|For the first three weeks, students are required to meet and discuss comparisons about differences in the depictions of skin disease in the assigned novel and the derivative film. Students unable to attend scheduled class meetings must electronically submit a 1-2 page comparison to Dr. Wagner (firstname.lastname@example.org) about skin disease depictions in the assigned novel and movie before the class is scheduled to meet. In the last week of the elective, students must submit a 5-10 page comparative essay about similarities and differences of the novel and film skin disease depictions on the last assignment (The English Patient text and film). It is due electronically by 5 pm on the last Thursday of the elective. Instructions about how to write a comparative essay will be provided to students during the weekly seminar by the course director.|
|B.||Format - What guidelines are set for the student's written work?|
|-all work must be the student's own or appropriately cited -missed class discussions for the first three weeks are 1-2 pages in length and must be electronically submitted to Dr. Wagner prior to class. The final assignment is 5-10 pages in length and must be submitted by 5 pm on the last Thursday of the period.|
|C.||Length of written assignment(s)?|
|Abstract Annotated bibliography 1 - 2 page paper 3+ page paper|
|D.||Are recent references required? No If yes, how are they selected?|
|Since the students are writing about their reading and film viewing assignments during the week, references are automatically incorporated into all the writing assignments.|
|E.||Method of content selection - e.g. student-selected, relate to cases, etc.?|
|All writing assignment topics are made by the course director and reinforce the materials studied that week.|
|F.||Audience - Who assesses the student's written performance?|
|Peer Assessment Faculty Assessment Other|
Written multiple choice
Written essay / short answer
|5. Extra Course Activities|
|What expectations do you have for the student to demonstrate participation in the elective (e.g. small group activities, seminars, thoughtful questions, providing resources, journal club, resident lecture attendance)?|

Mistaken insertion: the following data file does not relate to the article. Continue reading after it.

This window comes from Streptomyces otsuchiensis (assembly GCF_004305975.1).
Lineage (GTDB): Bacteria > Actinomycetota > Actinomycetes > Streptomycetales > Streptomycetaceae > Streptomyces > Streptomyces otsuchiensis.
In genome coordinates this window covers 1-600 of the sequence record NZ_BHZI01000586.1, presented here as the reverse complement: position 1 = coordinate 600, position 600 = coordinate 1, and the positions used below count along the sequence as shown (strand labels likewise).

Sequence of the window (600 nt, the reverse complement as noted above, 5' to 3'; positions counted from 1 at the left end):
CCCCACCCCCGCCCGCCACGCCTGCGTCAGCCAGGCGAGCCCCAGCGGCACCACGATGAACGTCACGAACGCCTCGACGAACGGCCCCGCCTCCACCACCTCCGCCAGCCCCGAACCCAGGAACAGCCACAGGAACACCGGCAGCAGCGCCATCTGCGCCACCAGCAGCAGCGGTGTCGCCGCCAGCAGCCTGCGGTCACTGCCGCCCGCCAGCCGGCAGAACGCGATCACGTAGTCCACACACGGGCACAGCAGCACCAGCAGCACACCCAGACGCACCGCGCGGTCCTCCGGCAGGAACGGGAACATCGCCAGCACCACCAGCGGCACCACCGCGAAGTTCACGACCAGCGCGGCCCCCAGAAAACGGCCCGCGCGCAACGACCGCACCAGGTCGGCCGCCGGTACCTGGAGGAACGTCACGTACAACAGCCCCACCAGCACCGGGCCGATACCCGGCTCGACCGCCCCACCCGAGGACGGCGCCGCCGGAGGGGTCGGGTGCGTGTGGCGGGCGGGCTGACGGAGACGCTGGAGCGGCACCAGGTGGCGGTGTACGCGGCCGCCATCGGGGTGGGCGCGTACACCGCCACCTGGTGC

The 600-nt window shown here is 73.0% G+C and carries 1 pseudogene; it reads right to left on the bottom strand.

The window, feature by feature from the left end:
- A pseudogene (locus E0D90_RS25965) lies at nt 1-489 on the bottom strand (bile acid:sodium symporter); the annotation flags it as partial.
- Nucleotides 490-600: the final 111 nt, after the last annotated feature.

|Students are expected to attend and contribute to each weekly class discussion, and submit their written assignments on time. All scheduled class meetings are available through teleconferencing. Written makeup assignments are required for any missed classes.|
|6. Additional Costs|
|Please list any additional costs and/or purchases (books, materials, movies to watch, etc.) that are required for this course. Include an estimated total cost. If there are no additional costs, please enter "None".|
|7. Other Modes of Evaluation|
|Please explain below.|
|8. If this course is an Acting Internship, please complete the following:|
|A.||Objectives for the AI should relate directly to the Entrustable Professional Activities (EPAs).
Each AI should describe how the four key Year-4 EPAs that our school has identified as being Year-4 skills are
assessed. The Year-4 objectives are:
1. Entering and discussing orders/prescriptions.Specify how the student will be given formative feedback on their clinical skills.
Year-4 students should demonstrate mastery of EPAs they developed in the clerkship year, including recommending and interpreting common diagnostic and screening tests, and performing general procedures of a physician. They should be able to demonstrate masterfully and independently skills they mastered in Years 2-3, including efficiently performing comprehensive admission-notes and succinct daily progress notes and perform accurate, concise, and hypothesis-driven clinical presentations, form clinical questions and retrieve evidence to advance patient care. They should be able to demonstrate basic understanding of and beginning mastery of collaborate as a member of the interprofessional team and identify system failures and contribute to a culture of safety improvement.
List advanced clinical skills that a student will be assured an opportunity to practice.
How specifically will this AI build on developing skills from the clerkship year to prepare students for internship?
What opportunities will typically be available to all students who take this AI (procedures, required presentations, etc.)? What opportunities may be available based on patient load/presentation or student initiative (ie. Writing a case report)?
An AI should have expectation of a minimum of 32 hours per week of clinical responsibilities. Duty hours should be capped at ACGME limits for an intern, thus up to 24 hours followed by 4 hours of activities related to patient safety, education, and handoff. Students cannot work more than 80 hours per week averaged over 4 weeks. They can only have 1 day off in a 7-day work week with 8 hours off between shifts.
Clinical responsibilities will vary depending on specialty, but how is the student functioning with work commensurate to a PGY1 with an appropriate level of training?
How is the student demonstrating drawing clinical conclusions and/or developing a management plan and documentation as an intern would do?
How and by whom will midpoint feedback be provided to the student? How will you remediate deficiencies identified at midpoint?
Acting Internship students often seek letters of recommendation following their experience. How many different Faculty will work directly with the student and have knowledge of the student's abilities to detail in a written evaluation? Describe the degree of supervision and interaction with faculty vs. residents or other providers and how feedback will be obtained if more direct work is with residents or other providers.